Sometimes an experience will trigger an idea for a story and when that happens, it will, if left to its own devices, weave itself around the memories I have stored in my head, rejecting some of them and trying others for size until the outline of a new story emerges with very little conscious effort on my part. It's not until I fire up my lap top that the real effort of joining it all together begins.

In Reluctant Date the trigger was a place I stayed on a holiday. This somehow wove itself into another landscape 3,000 miles away, picking up a hero and heroine on its journey. In Mending Jodie's Heart the idea for the story was prompted by an actual event involving horses and disabled children, which, before I knew it, had turned into the When Paths Meet trilogy. Then, in my latest book, Miss Locatelli, half-forgotten memories of Italy forced themselves back into my consciousness as soon as I realized my heroine had to visit Florence. A magazine article about a jeweller triggered that one.

When I look back at the dozen or so books I've written so far there is a real bonus, however, because every one of them has special memories woven into the story. None of them are about me or my family although, inevitably, some of the characters will display traits I've observed in the people I know, but the story still resonates with me on a personal level. The children in my books often behave in the same way my own children and grandchildren did when they were small, and then there are the animals. Dogs, horses, birds...even the wild ones...all trigger a memory. The grown up characters too. I rarely spend long describing any of them. They are just part of a continuing story of memories that I like to think helps to make my stories real.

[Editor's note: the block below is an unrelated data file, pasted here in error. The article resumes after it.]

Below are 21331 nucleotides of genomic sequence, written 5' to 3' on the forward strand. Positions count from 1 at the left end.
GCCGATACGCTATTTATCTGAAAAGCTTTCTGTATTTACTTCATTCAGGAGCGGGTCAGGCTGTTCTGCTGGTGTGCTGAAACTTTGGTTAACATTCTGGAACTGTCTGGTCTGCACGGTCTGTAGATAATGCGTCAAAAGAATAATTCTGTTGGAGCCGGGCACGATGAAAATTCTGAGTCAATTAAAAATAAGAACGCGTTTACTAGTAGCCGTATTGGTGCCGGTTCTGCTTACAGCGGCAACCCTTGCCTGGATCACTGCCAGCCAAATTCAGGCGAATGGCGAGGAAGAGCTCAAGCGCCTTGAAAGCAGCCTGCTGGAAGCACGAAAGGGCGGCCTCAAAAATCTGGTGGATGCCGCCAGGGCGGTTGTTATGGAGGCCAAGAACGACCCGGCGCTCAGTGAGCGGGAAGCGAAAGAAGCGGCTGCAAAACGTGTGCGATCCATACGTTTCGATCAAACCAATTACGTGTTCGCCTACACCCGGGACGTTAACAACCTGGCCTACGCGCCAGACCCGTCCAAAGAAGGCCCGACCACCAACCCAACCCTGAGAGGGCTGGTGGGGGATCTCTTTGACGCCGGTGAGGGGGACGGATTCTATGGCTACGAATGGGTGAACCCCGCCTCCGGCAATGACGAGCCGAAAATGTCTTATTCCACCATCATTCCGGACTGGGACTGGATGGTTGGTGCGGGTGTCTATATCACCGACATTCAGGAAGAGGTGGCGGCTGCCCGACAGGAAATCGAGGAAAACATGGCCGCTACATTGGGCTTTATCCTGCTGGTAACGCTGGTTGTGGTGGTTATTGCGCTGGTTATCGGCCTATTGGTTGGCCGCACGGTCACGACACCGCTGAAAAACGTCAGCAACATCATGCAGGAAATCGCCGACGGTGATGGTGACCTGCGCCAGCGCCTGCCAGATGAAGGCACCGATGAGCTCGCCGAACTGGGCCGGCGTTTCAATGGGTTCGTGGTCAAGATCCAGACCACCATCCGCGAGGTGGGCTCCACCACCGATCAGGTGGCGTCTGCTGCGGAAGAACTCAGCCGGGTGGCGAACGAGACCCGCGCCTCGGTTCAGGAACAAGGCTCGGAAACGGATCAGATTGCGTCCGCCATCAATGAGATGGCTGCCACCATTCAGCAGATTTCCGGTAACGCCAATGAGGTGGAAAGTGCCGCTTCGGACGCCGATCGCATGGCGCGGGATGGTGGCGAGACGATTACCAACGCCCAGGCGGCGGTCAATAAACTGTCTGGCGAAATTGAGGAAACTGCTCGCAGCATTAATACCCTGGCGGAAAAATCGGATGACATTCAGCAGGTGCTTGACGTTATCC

So that's who I am. Someone who is made up of little bits of a lot and who never knows which bit she is going to wake up to.  Today it was the micro-managing/list-making persona. Tomorrow it's grandchildren day, so cooking, cuddling and playing games will dominate along with supervising homework and listening closely to whatever they want to tell me.  With any luck I'll wake up to my writing persona the following day and by then I'll have more memories to call upon, so when the book I'm writing at the moment, Remembering Rose, is published at the end of June, I will be able to read it and remember.

If anyone is interested in reading more of her work, her blog is here and her publisher's site (where the original blog above resides) is here

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The Ironic Manager seriously rethinks how organisations work at the most fundamental level and offers a variety of solutions for businesses struggling to cope with the ambiguity and stresses inherent to contemporary organisational conditions of constant change.

Richard has been helping businesses and people deal with leadership, management, communication, technology and change for over twenty years through his training, coaching, speaking and consulting services. 

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Over twenty years helping people managing change understand why resistance happens and develop quality vital communication skills that aid successful business transformation.